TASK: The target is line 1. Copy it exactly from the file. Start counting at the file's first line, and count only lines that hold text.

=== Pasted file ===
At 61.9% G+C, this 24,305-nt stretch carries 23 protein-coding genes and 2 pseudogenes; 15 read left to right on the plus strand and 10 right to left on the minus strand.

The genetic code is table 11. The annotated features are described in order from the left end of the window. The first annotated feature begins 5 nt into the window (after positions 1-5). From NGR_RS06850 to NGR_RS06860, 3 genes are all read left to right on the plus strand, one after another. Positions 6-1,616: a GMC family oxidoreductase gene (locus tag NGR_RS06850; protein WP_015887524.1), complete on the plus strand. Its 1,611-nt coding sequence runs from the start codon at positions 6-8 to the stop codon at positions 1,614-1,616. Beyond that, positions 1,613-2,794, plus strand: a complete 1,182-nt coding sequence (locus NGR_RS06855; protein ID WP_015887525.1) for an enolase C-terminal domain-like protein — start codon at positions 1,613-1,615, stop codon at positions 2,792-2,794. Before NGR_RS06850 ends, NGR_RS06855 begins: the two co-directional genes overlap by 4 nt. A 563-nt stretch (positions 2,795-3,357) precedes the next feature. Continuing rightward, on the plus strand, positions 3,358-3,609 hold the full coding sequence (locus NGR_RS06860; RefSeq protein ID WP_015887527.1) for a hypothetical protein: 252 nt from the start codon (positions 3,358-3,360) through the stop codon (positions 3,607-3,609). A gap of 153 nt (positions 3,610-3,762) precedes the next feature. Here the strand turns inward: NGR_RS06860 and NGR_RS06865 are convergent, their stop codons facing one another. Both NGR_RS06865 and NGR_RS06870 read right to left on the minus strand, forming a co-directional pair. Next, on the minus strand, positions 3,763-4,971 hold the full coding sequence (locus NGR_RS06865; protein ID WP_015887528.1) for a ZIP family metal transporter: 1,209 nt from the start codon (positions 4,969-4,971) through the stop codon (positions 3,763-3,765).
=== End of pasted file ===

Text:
At 61.9% G+C, this 24,305-nt stretch carries 23 protein-coding genes and 2 pseudogenes; 15 read left to right on the plus strand and 10 right to left on the minus strand.